Berlin, April 1945. As fighting rages in the streets, Adolf Hitler (Bruno Ganz) retreats to his bunker with his closest confidantes. Among them is 25 year-old Traudl Junge (Alexandra Maria Lara), Hitler's private secretary since 1942. Despite blinding evidence that Berlin can no longer be held, Hitler refuses to leave the city and berates those around him for having failed in their duties. While the full force of the Allied advance shatters the last remnants of resistance, the Fuehrer lays down plans for his final exit.
Review by Andrew L. Urban:
What is absolutely mesmerising about Downfall is the treatment of its subject matter, as if we were given a glimpse into Hitler's last days - and with it his Nazi empire - for the first time. After almost 60 years and countless docos and dramas about Hitler and the war, Oliver Hirschbiegel's film is the most convincing, the most insightful and the most shattering.
I know I rabbit on about context all the time, so forgive me for again pointing to the value of context, which Hirschbiegel provides in abundance. There is the war context, the political context, the human context. When we see the two kinds of devotees to Hitler's National Socialist Germany, and world, revealed so eloquently as here, we gain a new shaft of understanding light into the Germany that allowed this crazed house painter to take over the Chancellery. We glimpse the varied reasons why innocents like his secretary Traudl Junge (Alexandra Maria Lara) were swept away with the moment, and also why dedicated followers like the Goebbels - who carefully killed their own children to spare them the horrors of living in a world without National Socialism - helped drive the Third Reich into its furious, hate driven frenzy.
The film is technically excellent, with a cohesive and clear structure, superb editing and a fitting score. Performances are riveting; Bruno Ganz captures the shrieking fanatic and the introverted madman of Hitler, as well as the occasionally sane, dog loving vegetarian next door.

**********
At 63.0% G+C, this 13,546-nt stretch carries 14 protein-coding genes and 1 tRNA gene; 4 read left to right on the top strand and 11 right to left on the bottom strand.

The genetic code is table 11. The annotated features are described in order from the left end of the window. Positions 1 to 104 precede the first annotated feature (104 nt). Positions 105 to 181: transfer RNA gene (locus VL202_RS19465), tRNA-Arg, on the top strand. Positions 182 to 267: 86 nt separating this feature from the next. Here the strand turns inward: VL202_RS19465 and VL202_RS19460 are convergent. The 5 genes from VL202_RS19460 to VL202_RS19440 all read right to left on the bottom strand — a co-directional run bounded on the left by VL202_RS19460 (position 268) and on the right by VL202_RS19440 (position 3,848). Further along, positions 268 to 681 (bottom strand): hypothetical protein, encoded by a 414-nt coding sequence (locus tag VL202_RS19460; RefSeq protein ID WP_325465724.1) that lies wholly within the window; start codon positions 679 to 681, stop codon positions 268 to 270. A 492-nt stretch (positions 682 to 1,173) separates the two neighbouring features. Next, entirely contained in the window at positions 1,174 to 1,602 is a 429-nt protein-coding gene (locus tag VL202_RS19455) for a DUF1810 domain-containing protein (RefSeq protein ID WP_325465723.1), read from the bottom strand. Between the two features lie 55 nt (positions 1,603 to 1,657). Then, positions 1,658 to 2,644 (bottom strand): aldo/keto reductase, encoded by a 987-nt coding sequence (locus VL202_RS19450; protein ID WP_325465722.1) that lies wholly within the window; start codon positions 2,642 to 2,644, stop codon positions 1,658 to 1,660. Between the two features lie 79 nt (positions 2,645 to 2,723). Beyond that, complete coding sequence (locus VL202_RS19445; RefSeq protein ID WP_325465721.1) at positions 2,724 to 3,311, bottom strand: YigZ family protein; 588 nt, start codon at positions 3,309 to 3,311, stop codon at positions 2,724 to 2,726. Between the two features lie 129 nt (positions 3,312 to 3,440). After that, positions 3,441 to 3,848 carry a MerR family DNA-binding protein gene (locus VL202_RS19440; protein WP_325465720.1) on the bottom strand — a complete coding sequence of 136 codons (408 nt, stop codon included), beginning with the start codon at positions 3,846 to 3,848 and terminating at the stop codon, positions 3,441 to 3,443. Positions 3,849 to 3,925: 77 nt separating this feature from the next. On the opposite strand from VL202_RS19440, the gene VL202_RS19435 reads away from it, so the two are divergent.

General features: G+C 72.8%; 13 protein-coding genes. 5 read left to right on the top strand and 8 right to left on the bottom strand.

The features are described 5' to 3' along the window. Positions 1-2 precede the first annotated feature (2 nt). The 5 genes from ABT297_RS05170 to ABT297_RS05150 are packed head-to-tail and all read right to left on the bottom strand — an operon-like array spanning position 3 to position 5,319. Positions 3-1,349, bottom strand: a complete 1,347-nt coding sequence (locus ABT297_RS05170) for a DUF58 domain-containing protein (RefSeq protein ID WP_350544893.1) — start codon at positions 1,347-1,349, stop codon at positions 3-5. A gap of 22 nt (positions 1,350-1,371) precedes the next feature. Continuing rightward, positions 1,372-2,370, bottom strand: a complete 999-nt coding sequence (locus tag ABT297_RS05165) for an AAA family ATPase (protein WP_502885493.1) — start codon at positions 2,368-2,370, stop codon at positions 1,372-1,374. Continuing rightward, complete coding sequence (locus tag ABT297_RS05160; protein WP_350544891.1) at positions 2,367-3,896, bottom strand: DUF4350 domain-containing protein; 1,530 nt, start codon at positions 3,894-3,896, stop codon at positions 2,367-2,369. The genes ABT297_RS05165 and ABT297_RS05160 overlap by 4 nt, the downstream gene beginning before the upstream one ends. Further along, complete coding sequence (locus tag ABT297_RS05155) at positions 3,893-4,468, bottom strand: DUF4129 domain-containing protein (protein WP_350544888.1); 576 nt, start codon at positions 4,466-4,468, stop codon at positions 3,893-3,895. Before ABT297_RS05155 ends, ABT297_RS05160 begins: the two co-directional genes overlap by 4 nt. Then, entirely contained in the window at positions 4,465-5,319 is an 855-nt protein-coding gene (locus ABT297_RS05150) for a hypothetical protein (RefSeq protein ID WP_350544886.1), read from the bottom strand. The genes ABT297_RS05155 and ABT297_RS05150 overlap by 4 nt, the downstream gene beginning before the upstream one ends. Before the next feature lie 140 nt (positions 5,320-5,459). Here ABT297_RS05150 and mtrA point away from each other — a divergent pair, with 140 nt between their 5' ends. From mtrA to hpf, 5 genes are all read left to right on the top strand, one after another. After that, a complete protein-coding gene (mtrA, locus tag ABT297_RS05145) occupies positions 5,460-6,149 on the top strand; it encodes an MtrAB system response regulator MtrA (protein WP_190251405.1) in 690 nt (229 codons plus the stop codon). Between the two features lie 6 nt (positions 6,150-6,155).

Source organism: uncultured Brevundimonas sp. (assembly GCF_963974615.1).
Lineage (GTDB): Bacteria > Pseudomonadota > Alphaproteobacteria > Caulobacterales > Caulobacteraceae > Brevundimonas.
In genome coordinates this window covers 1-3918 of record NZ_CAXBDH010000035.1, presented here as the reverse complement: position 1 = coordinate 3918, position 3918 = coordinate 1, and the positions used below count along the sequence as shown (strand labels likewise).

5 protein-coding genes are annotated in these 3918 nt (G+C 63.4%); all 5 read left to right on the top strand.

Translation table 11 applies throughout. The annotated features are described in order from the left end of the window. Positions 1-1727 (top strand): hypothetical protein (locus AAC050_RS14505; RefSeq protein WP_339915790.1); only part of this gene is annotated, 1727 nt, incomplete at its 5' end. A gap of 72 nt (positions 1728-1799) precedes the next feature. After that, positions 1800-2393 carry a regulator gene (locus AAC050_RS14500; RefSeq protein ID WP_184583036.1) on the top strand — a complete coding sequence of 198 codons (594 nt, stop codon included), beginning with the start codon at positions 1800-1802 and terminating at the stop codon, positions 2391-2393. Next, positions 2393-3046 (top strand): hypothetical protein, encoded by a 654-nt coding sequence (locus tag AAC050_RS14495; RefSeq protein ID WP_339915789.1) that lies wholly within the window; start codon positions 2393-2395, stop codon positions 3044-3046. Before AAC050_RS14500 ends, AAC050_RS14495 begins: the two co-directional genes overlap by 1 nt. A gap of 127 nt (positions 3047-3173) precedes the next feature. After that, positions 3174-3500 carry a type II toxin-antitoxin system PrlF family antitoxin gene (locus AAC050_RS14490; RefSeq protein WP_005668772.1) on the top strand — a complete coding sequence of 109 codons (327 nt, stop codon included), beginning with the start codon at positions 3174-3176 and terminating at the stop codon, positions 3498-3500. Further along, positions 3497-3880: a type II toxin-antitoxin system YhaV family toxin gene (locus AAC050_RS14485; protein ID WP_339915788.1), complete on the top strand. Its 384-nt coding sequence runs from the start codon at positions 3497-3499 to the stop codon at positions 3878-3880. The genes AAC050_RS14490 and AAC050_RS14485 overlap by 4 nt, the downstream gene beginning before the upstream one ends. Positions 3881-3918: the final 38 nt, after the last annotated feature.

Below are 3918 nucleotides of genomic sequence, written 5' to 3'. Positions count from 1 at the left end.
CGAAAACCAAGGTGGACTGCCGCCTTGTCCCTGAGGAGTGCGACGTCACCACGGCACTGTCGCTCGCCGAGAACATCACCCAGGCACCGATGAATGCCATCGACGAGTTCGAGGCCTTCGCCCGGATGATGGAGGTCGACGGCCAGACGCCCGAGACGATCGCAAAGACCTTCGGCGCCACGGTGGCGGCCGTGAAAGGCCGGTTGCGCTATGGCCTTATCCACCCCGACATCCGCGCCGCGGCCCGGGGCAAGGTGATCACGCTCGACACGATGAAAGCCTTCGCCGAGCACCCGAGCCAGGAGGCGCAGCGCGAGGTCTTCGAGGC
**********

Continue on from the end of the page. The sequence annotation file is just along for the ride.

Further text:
In the clear headed, meticulous process of documenting the final days and hours of Adolf Hitler, Downfall also distresses us with taking us into the brutality of the battle for Berlin. And the film has to distress us, it has to pick off the scab, it has to pose its questions about human nature and the nature of politics otherwise it would be an empty and forgettable gesture. And it's not that; it's an unforgettable film about people caught up in a war that killed 50 million and changed the world. You may not enjoy it, but you must see it.
On DVD, the bonus material includes a one-hour making of documentary, interviews, biographies, a virtual tour of The Bunker, a featurette about shooting in Russia and a behind the scenes featurette with director commentary.
Published March 2, 2006
Email this article
DOWNFALL: DVD (MA)
CAST: Bruno Ganz, Alexandra Maria Lara, Corinna Harfouch, Ulrich Matthes, Juliane Köhler, Heino Ferch, Christian Berkel, Matthias Habich, Thomas Kretschmann, Michael Mendl
PRODUCER: Bernd Eichinger
DIRECTOR: Oliver Hirschbiegel
SCRIPT: Bernd Eichinger (Based on the books Inside Hitlers Bunker by Joachim Fest and Uti the Final Hour by Tradul Junge and Melissa Mueller)
CINEMATOGRAPHER: Rainer Klausmann
EDITOR: Hans Funck
MUSIC: Stephan Zacharias
PRODUCTION DESIGN: Bernd Lepel
RUNNING TIME: 150 minutes
AUSTRALIAN DISTRIBUTOR: Hopscotch
AUSTRALIAN RELEASE: April 21, 2005
SPECIAL FEATURES: 2 disk limited edition - one making making of documentary; interviews; biographies; virtual tour: The Bunker; Shooting in Russia Featurette; behind the scenes featurette with directory commentary
DVD DISTRIBUTOR: Hopscotch
DVD RELEASE: March 2, 2006